In July 2015, David Cameron pledged to end the gender pay gap in one generation by forcing large organisations to publish information about the difference between the average earnings of male and female workers.
The TUC (Trades Union Congress) wants the government to go further in its legislation, but there is already action employers can take to ensure their female staff are being paid fairly compared to males.
For example, organisations could publish their gender pay gap and make sure it is shared with all staff and unions. Giving the information voluntarily could lead to useful discussions, further investigation and action to close pay gaps.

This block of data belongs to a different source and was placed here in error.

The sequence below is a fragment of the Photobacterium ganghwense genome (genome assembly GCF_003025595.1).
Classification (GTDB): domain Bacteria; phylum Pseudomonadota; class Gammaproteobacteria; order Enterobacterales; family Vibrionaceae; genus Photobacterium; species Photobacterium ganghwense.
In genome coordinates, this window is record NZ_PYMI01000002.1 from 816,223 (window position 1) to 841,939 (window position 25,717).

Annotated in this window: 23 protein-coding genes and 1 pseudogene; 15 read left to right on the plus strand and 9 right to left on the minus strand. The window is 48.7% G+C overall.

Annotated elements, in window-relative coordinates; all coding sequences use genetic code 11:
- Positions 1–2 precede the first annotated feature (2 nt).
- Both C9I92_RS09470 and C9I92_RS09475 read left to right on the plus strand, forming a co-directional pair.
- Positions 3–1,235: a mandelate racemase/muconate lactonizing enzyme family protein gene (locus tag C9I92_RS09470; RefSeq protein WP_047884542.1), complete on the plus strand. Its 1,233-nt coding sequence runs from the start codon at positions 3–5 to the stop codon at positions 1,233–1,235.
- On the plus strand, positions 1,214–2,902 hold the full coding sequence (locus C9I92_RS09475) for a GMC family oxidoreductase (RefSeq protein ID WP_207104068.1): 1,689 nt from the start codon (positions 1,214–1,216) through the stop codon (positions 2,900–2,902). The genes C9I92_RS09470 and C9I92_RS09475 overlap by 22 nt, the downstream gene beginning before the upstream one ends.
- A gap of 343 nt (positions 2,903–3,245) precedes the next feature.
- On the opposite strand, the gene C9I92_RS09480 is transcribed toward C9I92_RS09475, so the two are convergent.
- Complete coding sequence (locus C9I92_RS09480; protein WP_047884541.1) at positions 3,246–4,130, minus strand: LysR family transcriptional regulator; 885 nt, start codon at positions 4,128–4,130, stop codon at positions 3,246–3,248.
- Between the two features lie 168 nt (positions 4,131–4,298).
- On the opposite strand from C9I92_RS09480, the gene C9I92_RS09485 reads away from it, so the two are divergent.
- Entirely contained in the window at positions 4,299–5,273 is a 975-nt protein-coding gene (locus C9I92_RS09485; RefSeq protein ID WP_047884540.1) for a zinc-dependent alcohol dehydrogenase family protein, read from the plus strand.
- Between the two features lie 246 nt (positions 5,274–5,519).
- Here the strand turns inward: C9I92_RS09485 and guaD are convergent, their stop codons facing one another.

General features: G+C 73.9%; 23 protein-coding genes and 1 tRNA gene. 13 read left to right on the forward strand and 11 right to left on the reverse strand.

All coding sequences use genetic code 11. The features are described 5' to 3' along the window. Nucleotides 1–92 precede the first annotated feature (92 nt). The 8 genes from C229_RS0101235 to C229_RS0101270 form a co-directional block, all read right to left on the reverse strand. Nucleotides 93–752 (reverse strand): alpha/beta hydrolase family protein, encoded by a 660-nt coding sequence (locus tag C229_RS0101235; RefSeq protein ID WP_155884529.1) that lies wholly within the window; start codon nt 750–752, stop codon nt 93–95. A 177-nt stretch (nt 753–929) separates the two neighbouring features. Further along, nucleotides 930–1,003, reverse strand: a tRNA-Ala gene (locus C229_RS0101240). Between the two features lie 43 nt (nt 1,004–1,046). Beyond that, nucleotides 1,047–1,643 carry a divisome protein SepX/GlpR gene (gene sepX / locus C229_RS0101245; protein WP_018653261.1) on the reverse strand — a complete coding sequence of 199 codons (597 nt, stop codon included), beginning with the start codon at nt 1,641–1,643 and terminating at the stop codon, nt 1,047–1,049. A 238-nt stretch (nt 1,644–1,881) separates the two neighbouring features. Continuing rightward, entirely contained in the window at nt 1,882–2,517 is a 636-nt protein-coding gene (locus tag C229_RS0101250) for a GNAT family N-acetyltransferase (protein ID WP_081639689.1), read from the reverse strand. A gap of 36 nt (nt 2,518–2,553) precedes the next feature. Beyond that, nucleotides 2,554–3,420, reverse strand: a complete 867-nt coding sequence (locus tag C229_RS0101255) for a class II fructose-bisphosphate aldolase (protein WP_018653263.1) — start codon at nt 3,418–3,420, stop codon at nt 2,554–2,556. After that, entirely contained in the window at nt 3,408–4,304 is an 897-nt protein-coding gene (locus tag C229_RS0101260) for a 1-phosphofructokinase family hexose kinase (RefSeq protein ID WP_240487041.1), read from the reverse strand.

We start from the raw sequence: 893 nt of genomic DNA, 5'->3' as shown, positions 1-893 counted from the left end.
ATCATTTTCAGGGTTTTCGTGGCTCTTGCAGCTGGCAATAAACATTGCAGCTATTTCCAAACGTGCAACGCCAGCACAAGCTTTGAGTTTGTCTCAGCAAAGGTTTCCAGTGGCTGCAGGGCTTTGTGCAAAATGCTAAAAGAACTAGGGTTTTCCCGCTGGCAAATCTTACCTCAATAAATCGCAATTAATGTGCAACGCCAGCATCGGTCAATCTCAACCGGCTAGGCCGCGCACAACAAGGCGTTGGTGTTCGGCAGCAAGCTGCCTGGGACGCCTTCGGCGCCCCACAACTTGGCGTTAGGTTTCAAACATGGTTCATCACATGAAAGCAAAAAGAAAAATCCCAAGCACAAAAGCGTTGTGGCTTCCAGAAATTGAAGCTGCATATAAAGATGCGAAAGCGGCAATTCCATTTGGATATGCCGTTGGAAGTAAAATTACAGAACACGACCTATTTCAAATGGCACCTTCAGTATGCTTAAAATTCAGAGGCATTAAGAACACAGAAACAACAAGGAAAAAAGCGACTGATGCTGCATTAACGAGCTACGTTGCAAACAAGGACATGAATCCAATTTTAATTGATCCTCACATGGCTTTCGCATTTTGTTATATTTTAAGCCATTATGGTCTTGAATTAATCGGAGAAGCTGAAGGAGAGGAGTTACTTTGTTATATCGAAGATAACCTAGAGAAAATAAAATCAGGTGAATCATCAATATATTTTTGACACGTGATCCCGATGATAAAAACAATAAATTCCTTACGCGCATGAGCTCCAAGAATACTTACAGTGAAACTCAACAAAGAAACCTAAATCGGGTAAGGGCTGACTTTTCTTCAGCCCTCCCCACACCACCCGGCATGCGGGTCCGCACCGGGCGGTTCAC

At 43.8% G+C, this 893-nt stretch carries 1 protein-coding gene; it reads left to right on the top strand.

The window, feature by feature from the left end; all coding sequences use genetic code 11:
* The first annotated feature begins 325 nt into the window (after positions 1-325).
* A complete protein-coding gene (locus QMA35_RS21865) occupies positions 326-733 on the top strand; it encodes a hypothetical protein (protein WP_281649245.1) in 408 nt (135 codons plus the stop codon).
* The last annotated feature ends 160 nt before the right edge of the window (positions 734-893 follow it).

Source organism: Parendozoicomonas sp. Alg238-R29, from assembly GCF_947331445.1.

As well as an overall gender pay gap figure, bosses could also publish information about the number of men and women in the workforce, the part-time pay penalty, pay gaps within grades or job roles, and pay gaps in bonuses and other pay.
Tesco is one of the few businesses that has voluntarily published its gender pay gap, which is a great start. But a figure on its own lacks meaning and explanation, so organisations could provide a supporting narrative that shows how the gender pay gap is calculated and what action is planned to narrow it.
Bosses can carry out regular full equal-pay audits, identifying where men and women are doing equal work, comparing their pay and closing any gaps that cannot be justified. Also, equal-pay questionnaires would allow staff to ask their employer for information about their pay and that of colleagues.
Sally Brett is a senior equality officer at the Trades Union Congress (TUC)